Black-Necked Swans and Active Risk Management

Black-Necked Swans and Active Risk Management

Tze Leung Lai (Stanford University, USA) and Bo Shen (Stanford University, USA)
DOI: 10.4018/978-1-61692-865-0.ch004
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Abstract

This chapter gives a review of recent developments in sequential surveillance and modeling of default probabilities of corporate and retail loans, and relates them to the development of early warning or quick detection systems for managing the risk associated with the so-called “black swans” or their close relatives, the black-necked swans.
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Introduction

Taleb (2007) proposed the Black Swan Theory to explain high-impact, hard-to-predict and rare events, which are far beyond the realm of normal expectations, i.e., black swans. He did not consider, however, what to do with the black swan’s cousin, the black-necked swan. The black-necked swan, unlike the Australia-bound black swan, is born covered in white, but its neck gradually darkens from 3 months onward. Hence there is the “black-necked swan problem” concerning whether a given swan born white will stay white. And yet, an even harder problem is when and where it might possibly turn black (See Figure 1).

Figure 1.

Black-necked swan

Risk management should take into consideration the possible appearances of these “black swans” and “black-necked swans”. Once in a while a driver gets a traffic ticket; he/she starts to watch out for a few weeks and then forgets about everything until another traffic violation. Good risk management practice entails active vigilance and continuous monitoring of the financial situation and relevant macroeconomic variables. Early warning systems, surveillance technologies, and accurate, up-to-date and easily accessible databases are important tools to support this kind of active risk management.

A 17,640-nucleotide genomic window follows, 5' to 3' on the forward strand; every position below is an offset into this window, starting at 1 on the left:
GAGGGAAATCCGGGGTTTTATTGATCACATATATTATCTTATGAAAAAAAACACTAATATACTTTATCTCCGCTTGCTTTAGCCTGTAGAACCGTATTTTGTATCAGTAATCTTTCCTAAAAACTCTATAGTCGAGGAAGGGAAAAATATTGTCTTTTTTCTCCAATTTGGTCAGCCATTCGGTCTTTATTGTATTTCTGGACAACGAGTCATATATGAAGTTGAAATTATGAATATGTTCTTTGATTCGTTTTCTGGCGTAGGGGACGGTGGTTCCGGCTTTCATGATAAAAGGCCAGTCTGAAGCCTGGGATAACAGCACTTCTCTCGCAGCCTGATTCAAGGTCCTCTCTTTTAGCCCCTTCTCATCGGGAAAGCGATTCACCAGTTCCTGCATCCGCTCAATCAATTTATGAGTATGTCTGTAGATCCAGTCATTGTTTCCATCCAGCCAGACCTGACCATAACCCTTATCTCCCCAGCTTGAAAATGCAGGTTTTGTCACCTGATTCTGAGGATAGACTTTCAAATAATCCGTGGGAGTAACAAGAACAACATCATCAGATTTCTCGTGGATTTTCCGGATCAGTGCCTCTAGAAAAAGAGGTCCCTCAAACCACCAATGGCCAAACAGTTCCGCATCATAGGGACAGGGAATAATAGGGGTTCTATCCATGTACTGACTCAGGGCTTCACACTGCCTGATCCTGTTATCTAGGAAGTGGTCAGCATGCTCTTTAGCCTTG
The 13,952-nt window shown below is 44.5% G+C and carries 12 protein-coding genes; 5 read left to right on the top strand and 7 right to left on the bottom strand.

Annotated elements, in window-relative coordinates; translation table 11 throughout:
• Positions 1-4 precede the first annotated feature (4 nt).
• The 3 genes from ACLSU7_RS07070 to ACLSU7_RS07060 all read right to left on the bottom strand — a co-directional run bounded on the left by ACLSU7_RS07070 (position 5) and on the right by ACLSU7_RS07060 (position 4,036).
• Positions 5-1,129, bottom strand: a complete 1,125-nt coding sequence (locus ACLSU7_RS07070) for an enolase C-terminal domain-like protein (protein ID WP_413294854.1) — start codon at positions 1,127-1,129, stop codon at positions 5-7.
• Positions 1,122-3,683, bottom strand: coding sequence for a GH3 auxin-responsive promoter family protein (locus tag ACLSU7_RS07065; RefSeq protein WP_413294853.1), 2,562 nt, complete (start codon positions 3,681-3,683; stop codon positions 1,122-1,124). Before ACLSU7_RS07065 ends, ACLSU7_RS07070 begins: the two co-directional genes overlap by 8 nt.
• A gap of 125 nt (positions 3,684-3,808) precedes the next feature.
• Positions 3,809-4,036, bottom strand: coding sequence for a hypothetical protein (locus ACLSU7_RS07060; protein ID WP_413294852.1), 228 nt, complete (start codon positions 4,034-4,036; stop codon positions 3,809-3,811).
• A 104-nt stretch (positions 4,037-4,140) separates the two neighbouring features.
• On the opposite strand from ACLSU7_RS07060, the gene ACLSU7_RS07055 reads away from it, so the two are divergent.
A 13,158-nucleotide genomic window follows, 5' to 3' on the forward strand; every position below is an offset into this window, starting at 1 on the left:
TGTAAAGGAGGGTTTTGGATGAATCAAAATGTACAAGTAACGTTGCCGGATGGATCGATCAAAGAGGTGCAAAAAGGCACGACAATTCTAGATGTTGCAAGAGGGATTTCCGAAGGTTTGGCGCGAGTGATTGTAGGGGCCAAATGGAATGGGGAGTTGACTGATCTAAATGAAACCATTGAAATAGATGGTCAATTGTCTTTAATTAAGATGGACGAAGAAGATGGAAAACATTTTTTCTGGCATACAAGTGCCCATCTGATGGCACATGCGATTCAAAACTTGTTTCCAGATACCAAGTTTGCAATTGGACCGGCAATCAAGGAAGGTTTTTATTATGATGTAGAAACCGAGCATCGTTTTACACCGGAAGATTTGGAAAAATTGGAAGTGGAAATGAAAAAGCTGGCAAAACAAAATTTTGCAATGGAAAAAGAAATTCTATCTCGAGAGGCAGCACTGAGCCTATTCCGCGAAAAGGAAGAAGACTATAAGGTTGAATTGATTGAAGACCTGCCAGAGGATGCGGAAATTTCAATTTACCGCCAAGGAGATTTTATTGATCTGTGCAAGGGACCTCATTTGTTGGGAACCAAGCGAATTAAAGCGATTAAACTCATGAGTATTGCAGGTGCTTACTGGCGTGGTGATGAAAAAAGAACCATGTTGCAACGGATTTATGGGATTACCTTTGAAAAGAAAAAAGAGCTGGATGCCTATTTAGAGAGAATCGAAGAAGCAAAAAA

This chapter describes statistical models and methods for on-line surveillance and early warning/quick detection of risk associated with “black-necked swans” and even “black-swans”. Traditional risk management considers risks associated with adverse events that occur with substantially higher, albeit small, probability. We first give a brief review of a number of important ideas in traditional risk management that is mostly passive and precautionary in nature. We then refine some of these ideas for active risk management, which also involves sequential detection of structural changes and surveillance of financial risks. In this connection, recent advances in on-line surveillance and sequential detection are also reviewed. We conclude with some remarks and further discussion of the advantages of active over passive risk management in today’s complex financial markets.

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Measures Of Financial Risks And The Basel Accord

In this section, we first summarize different categories of financial risks and commonly used risk measures; a classic reference on these topics is Jorion (2004). Then we review the regulatory background underlying statistical methods for risk management, focusing primarily on the Basel Accord. The Basel Accord was developed in 1988 by the Basel Committee on Banking and Supervision (2005, 2006) and was later widely endorsed by banks in G10 countries. It provides a unified statistical approach to measuring the risks in banks and specifying the amount of capital needed to hedge against these risks. The first Basel Accord introduced 8% as the minimum solvency ratio, defined to be the ratio of capital to risk-weighted assets. We focus primarily on the internal ratings models, introduced by the second Basel Accord (Basel II), which use rigorous statistical models to calibrate the solvency ratio for each bank.

Categories of Financial Risks

The main types of financial risks are: market risk, credit risk, liquidity risk, operational risk, and legal risk. Market risk is the risk that the value of an investment, largely equity, interest rate, currency or commodity, will decrease due to changes in prices and the market. Credit risk is the risk due to uncertainty in a counter party’s (also called an obligor’s) ability to meet its obligations. Liquidity risk is the risk that an asset cannot be sold due to lack of liquidity in the market, usually associated with widening bid-ask spread. Operational risk is the risk of loss arising from execution of a company’s business functions caused by people, procedures or systems. This includes human error and fraud. Legal risk is the risk of potential loss arising from the uncertainty of legal proceedings, such as bankruptcy laws.

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